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Critical behavior at a dynamic vortex insulator-to-metal transition

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Science  11 Sep 2015:
Vol. 349, Issue 6253, pp. 1202-1205
DOI: 10.1126/science.1260507

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Vortices in a superconducting egg crate

Near equilibrium phase transitions, physical systems that bear no resemblance to one another can behave in a very similar way. For example, thermodynamic functions follow the same scaling behavior in a magnetic transition as in the seemingly unrelated gas-liquid transition. Does such universality exist in nonequilibrium phase transitions? Poccia et al. fabricated a square array of superconducting islands on a metallic surface. They applied a magnetic field, which caused vortices to form in between the islands, and induced a transition from a state in which vortices were stuck to their positions to one where they were able to move. They observed the same scaling behavior that applies to some equilibrium transitions.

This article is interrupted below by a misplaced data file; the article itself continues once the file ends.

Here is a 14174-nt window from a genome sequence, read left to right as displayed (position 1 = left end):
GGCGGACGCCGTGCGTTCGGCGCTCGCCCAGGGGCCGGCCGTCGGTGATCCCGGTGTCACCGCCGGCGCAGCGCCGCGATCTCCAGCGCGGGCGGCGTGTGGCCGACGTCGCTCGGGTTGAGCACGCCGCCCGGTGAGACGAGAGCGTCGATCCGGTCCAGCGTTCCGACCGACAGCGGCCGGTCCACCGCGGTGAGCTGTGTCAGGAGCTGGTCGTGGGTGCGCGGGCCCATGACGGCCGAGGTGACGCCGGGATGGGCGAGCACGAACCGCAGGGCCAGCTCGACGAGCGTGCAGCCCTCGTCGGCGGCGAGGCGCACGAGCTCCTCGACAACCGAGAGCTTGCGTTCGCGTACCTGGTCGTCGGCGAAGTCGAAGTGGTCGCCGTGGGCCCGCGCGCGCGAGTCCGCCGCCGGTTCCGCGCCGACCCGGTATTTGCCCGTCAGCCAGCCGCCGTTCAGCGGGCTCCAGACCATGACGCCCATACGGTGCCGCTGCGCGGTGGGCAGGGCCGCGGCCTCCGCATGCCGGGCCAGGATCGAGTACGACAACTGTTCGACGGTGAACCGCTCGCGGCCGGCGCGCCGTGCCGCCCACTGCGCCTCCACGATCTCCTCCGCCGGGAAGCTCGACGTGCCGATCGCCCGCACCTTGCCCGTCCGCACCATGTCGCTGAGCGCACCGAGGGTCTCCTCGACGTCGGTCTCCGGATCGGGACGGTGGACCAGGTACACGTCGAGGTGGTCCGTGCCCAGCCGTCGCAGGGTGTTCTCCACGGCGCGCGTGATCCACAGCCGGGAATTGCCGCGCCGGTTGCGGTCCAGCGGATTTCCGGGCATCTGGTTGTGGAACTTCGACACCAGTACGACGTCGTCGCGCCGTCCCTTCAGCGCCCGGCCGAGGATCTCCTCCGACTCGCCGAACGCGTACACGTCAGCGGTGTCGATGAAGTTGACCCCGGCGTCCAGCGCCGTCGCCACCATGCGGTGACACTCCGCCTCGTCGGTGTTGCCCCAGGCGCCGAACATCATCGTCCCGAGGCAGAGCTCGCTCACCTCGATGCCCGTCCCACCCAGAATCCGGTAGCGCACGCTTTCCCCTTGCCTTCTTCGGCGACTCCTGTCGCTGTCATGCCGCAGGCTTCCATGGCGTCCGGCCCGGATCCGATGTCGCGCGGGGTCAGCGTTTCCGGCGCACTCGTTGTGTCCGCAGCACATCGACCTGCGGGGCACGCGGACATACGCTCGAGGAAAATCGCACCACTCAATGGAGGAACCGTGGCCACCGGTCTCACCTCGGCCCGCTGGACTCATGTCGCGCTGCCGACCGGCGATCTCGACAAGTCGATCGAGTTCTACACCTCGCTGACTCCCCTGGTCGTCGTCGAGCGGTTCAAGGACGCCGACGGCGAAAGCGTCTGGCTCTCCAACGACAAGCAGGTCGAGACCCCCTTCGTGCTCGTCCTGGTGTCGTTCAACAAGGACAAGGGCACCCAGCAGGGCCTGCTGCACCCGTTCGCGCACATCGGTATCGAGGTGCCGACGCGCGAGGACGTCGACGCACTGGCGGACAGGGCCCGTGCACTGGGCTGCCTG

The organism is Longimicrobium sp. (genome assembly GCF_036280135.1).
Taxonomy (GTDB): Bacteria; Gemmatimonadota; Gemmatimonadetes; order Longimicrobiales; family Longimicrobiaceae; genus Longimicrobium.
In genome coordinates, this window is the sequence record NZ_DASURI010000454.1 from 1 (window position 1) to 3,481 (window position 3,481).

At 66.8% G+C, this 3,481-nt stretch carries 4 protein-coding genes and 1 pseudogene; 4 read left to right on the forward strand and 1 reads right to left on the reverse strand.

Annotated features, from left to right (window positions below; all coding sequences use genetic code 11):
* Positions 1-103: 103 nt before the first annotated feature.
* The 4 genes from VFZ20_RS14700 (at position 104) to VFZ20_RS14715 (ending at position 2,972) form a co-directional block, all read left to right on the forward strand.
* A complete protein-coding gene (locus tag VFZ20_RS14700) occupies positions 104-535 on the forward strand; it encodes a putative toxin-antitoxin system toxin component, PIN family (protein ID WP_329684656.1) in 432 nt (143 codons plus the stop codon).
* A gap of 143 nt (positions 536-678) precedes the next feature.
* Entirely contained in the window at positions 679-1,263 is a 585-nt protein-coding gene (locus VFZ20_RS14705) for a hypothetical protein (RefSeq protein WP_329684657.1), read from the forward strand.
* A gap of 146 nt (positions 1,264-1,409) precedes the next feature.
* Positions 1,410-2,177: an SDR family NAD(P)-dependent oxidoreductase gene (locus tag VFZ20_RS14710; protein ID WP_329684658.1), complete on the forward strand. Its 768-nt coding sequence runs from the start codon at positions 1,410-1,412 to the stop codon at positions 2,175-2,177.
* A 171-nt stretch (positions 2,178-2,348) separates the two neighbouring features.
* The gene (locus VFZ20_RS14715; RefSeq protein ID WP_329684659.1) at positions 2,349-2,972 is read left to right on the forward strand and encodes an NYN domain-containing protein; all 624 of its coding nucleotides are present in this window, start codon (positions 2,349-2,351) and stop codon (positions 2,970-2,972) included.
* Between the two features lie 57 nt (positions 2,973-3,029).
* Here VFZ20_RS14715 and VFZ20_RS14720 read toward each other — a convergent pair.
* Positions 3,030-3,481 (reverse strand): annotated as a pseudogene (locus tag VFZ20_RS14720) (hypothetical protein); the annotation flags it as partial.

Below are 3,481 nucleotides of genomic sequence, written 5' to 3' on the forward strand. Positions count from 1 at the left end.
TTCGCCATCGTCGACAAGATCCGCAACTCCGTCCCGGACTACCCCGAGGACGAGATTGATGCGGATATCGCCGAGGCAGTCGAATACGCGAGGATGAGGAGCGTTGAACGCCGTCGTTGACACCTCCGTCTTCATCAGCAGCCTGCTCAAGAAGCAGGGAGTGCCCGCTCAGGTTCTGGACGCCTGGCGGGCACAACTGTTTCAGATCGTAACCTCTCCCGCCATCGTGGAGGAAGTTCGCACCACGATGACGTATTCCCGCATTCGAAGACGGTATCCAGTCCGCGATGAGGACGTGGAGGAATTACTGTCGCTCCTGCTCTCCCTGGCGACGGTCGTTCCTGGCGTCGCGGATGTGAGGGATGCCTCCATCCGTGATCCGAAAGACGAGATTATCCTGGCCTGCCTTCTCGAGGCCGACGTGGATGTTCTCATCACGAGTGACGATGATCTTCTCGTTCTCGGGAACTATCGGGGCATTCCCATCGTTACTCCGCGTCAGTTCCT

Science, this issue p. 1202

Abstract

An array of superconducting islands placed on a normal metal film offers a tunable realization of nanopatterned superconductivity. This system enables investigation of the nature of competing vortex states and phase transitions between them. A square array creates the eggcrate potential in which magnetic field–induced vortices are frozen into a vortex insulator. We observed a vortex insulator–vortex metal transition driven by the applied electric current and determined critical exponents that coincided with those for thermodynamic liquid-gas transition. Our findings offer a comprehensive description of dynamic critical behavior and establish a deep connection between equilibrium and nonequilibrium phase transitions.

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